What is K-type thermocouple?

By definition, a K-type thermocouple is a thermocouple that uses Chromel and Alumel as conductor legs and has met the standard output requirements as stipulated in ANSI/ASTM E230 or the IEC 60584.

Off the bat, the K-type thermocouple is the most popular thermocouple type. Indeed, it’s hard not to talk about this thermocouple without using superlatives. You could say it’s the star of the show. Further, the use of K-type thermocouples has gained traction in light of the fact that thermocouples are the most widely used temperature sensor worldwide. Any industry leader worth his name in salt would stand to benefit a lot knowing this thermocouple’s unique characteristics. Making the most of it in the process.

By the same token, anyone who wants to become an industry leader but does not have a firm grasp of this trailblazing thermocouple would be in a disadvantaged position. It’s paramount therefore that we get down to the nitty-gritty. And separate fact from fiction, an approach touted by no less than the richest engineer billionaire on the planet Elon Musk. Such a first-principles approach should bid us well. This is especially true for the type K thermocouple where the applications can be most varied and most beneficial.

What is a K-type Thermocouple Made of?

What is a K-type Thermocouple Made of?

Take note. The telltale sign that you’re handling a K-type thermocouple is its legs. It must be made of chromel and alumel. Know that both chromel and alumel are nickel alloys. Chromel (90% nickel and 10% chromium) is designated the positive leg while alumel (95% nickel with 2% manganese, 2% aluminum, and 1% silicon) gets the negative leg.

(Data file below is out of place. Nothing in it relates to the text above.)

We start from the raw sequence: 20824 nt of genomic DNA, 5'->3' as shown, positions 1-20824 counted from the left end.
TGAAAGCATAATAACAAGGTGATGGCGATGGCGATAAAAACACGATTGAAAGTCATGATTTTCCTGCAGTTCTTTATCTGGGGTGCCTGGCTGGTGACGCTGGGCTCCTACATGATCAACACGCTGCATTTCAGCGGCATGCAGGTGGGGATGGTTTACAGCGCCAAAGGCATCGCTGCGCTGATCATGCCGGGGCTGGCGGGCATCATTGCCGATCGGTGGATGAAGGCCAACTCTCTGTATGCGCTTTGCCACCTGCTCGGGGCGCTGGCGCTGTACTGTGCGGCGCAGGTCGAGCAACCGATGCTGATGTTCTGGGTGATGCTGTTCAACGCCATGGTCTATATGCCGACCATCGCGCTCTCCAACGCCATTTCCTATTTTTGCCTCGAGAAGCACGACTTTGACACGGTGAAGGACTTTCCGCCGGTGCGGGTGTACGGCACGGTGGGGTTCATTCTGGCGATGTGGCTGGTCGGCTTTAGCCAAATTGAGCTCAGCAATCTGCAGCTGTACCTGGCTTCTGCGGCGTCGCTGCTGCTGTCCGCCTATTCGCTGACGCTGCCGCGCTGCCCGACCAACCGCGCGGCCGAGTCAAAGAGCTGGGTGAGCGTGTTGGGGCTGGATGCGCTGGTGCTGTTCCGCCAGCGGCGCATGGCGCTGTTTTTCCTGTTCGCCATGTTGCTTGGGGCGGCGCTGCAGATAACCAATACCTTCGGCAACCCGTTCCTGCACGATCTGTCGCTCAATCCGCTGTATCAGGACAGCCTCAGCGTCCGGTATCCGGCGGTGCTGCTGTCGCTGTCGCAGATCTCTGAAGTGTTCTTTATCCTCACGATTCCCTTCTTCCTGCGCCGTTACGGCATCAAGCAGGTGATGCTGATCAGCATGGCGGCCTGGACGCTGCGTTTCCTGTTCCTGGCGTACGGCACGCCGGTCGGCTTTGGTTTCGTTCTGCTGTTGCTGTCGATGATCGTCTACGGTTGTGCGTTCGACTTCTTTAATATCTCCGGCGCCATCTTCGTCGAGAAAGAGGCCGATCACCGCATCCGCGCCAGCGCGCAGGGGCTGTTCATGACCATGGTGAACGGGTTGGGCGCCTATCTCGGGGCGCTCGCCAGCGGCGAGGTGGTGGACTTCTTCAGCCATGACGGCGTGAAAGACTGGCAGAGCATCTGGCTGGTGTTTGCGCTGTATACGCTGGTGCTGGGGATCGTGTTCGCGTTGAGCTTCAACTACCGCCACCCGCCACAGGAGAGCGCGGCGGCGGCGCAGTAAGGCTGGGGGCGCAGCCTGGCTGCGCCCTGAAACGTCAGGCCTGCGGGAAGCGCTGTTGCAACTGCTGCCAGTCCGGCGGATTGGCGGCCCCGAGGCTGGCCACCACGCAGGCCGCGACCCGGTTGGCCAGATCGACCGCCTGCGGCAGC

Both these nickel-based alloys are sturdy, reason enough why K-type has risen to the top. By and large, these metals are also cheap.

It must be emphasized, however, that for you to max on a K-type thermocouple, it must adhere to consensus-agreed standards such as ANSI/ASTM and IEC.

K-Type Thermocouple Color Codes

International Standard

Positive Leg (non-magnetic) Wire Connector Color

Negative Leg (magnetic) Wire Connector Color

ANSI/ASTM

Yellow

Red

IEC

Green

White

To note, ANSI is American National Standard Institute that oversees and ensures there is a voluntary consensus standard implemented for industry products and processes. ASTM or the American Society for Testing and Materials is an international standards organization that is under the umbrella of ANSI. IEC (International Electrotechnical Commission) is similar to ANSI but of French or European origin.

Making sure your K-type thermocouple has passed these standards is an assurance that you’re working with safety in mind. Best of all, you’re assured your industry processes will not be undermined by a faulty temperature sensor.

So assuming you’ve already had some groundwork knowledge on thermocouples, we won’t be dwelling too much on how thermocouples work. Instead, we encourage you to take the time and read the How does a Thermocouple work blog here.

What Makes It Most Useful

What Makes It Most Useful

It’s good to note that there are other thermocouple types that can outperform K-type thermocouple in certain aspects. N-type, for instance, can operate at a wider temperature range. Plus, it’s perfect for nuclear situations being able to resist oxidation better in the hottest of environments. With one drawback. N-type costs more.

Overall, however, K-type thermocouple’s characteristics are tough to beat. Quite simply, it’s a lethal combination that fits the needs of a wide range of applications for many industries. Nickel-based alloys display strong resistance to oxidation and corrosion.